2.50
Hdl Handle:
http://hdl.handle.net/10755/165846
Category:
Abstract
Type:
Presentation
Title:
Overview: Exploring mind - body interactions
Author(s):
Lewis, Sharon
Author Details:
Sharon Lewis, Professor, University of Texas Health Science Center-San Antonio School of Nursing, San Antonio, Texas, USA, email: lewissl@uthscsa.edu
Abstract:
Psychological stressors result in central nervous system modulation of the immune system. The central nervous system and immune system can communicate via neural and hormonal pathways. A dramatic consequence of these pathways is that activation of the central nervous system by stressful experiences can result in altered immune function. Psychoneuroimmunology (PNI) is a multidisciplinary field of inquiry about how the mind influences the neuroendocrine and immune systems and ultimately how interactions among these systems impact health and well-being. This overview talk will focus on explaining the neurochemical links between the nervous system and the immune system, describe how stress can alter the immune system, and discuss clinical evidence of the relationship between stress and immunosuppression. Nursing science is one of the disciplines that integrate behavioral, social, and biological processes in understanding various states of health and illness. A better understanding of health and disease states will likely occur with research that examines the mind - body interactions within the PNI framework.
Repository Posting Date:
27-Oct-2011
Date of Publication:
27-Oct-2011
Conference Host:
Southern Nursing Research Society
Note:
This is an abstract-only submission. If the author has submitted a full-text item based on this abstract, you may find it by browsing the Virginia Henderson Global Nursing e-Repository by author. If author contact information is available in this abstract, please feel free to contact him or her with your queries regarding this submission. Alternatively, please contact the conference host, journal, or publisher (according to the circumstance) for further details regarding this item. If a citation is listed in this record, the item has been published and is available via open-access avenues or a journal/database subscription. Contact your library for assistance in obtaining the as-published article.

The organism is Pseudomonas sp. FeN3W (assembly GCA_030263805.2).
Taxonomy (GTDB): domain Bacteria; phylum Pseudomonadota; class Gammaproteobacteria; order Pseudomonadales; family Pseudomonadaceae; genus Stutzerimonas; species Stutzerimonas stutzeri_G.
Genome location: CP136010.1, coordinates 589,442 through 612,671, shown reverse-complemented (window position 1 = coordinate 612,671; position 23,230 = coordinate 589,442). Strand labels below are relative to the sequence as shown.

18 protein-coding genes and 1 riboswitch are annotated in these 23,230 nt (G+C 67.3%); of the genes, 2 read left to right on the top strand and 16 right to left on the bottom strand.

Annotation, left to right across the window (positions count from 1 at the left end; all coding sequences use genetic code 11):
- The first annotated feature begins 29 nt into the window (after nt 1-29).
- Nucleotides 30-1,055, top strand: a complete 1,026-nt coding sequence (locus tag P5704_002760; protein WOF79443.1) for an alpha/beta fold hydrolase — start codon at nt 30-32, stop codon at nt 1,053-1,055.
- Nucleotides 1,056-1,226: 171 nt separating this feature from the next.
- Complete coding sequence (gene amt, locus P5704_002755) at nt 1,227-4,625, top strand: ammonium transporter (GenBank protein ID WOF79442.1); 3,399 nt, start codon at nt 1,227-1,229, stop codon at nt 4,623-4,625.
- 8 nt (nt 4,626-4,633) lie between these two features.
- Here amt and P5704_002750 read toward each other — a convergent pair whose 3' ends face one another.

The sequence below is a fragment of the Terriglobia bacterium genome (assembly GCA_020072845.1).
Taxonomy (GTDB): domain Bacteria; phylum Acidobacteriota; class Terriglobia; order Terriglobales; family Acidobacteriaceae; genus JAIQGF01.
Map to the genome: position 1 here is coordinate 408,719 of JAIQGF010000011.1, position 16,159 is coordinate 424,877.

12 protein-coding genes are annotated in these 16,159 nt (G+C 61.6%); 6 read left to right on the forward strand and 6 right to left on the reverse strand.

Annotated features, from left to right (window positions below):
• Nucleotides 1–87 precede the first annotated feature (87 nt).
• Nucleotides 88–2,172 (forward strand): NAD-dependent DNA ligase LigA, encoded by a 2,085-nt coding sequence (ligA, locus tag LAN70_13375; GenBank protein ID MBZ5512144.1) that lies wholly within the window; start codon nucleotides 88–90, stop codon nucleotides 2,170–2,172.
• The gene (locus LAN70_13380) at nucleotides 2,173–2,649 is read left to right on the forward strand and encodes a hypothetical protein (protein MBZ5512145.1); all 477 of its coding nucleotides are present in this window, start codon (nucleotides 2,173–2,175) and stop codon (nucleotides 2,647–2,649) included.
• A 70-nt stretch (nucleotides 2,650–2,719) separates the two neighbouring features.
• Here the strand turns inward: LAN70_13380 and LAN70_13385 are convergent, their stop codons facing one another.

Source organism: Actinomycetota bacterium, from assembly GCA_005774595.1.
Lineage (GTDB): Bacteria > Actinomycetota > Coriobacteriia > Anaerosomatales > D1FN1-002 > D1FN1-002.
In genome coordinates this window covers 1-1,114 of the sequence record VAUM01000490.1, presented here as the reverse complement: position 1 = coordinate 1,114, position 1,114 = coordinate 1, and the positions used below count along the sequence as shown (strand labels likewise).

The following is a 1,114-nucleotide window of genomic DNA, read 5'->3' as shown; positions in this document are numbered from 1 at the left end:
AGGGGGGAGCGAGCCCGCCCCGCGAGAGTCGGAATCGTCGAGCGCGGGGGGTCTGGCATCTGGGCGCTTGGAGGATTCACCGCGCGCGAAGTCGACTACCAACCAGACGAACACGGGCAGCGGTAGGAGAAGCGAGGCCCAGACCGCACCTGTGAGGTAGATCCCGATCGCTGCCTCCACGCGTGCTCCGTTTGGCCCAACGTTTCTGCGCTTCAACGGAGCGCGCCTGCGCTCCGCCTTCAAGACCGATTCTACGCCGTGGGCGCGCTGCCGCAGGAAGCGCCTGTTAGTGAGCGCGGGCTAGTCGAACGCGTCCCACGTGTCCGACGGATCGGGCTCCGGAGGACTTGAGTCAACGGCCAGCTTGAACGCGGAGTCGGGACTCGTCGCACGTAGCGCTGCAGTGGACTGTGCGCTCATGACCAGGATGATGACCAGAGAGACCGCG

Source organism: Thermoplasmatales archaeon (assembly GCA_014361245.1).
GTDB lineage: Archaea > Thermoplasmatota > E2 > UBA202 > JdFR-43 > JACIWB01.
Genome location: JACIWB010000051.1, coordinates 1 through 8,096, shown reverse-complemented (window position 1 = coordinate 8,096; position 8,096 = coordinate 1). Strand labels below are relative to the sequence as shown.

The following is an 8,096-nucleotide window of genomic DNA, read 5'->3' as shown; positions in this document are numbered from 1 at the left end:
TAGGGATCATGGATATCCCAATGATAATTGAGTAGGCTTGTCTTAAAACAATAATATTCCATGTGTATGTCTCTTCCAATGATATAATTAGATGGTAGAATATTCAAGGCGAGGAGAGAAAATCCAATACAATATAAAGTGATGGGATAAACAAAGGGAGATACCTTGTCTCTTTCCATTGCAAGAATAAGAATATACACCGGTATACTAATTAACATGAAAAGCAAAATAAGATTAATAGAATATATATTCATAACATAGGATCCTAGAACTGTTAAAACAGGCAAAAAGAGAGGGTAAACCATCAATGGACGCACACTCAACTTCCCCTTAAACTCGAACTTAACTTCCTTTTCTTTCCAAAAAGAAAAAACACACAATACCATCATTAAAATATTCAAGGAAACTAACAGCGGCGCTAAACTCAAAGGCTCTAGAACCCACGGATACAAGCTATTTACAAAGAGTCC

Full metadata record

DC FieldValue Language
dc.type.categoryAbstracten_US
dc.typePresentationen_GB
dc.titleOverview: Exploring mind - body interactionsen_GB
dc.contributor.authorLewis, Sharonen_US
dc.author.detailsSharon Lewis, Professor, University of Texas Health Science Center-San Antonio School of Nursing, San Antonio, Texas, USA, email: lewissl@uthscsa.eduen_US
dc.identifier.urihttp://hdl.handle.net/10755/165846-
dc.description.abstractPsychological stressors result in central nervous system modulation of the immune system. The central nervous system and immune system can communicate via neural and hormonal pathways. A dramatic consequence of these pathways is that activation of the central nervous system by stressful experiences can result in altered immune function. Psychoneuroimmunology (PNI) is a multidisciplinary field of inquiry about how the mind influences the neuroendocrine and immune systems and ultimately how interactions among these systems impact health and well-being. This overview talk will focus on explaining the neurochemical links between the nervous system and the immune system, describe how stress can alter the immune system, and discuss clinical evidence of the relationship between stress and immunosuppression. Nursing science is one of the disciplines that integrate behavioral, social, and biological processes in understanding various states of health and illness. A better understanding of health and disease states will likely occur with research that examines the mind - body interactions within the PNI framework.en_GB
dc.date.available2011-10-27T14:34:55Z-
dc.date.issued2011-10-27en_GB
dc.date.accessioned2011-10-27T14:34:55Z-
dc.conference.hostSouthern Nursing Research Societyen_US
dc.description.noteThis is an abstract-only submission. If the author has submitted a full-text item based on this abstract, you may find it by browsing the Virginia Henderson Global Nursing e-Repository by author. If author contact information is available in this abstract, please feel free to contact him or her with your queries regarding this submission. Alternatively, please contact the conference host, journal, or publisher (according to the circumstance) for further details regarding this item. If a citation is listed in this record, the item has been published and is available via open-access avenues or a journal/database subscription. Contact your library for assistance in obtaining the as-published article.-
All Items in this repository are protected by copyright, with all rights reserved, unless otherwise indicated.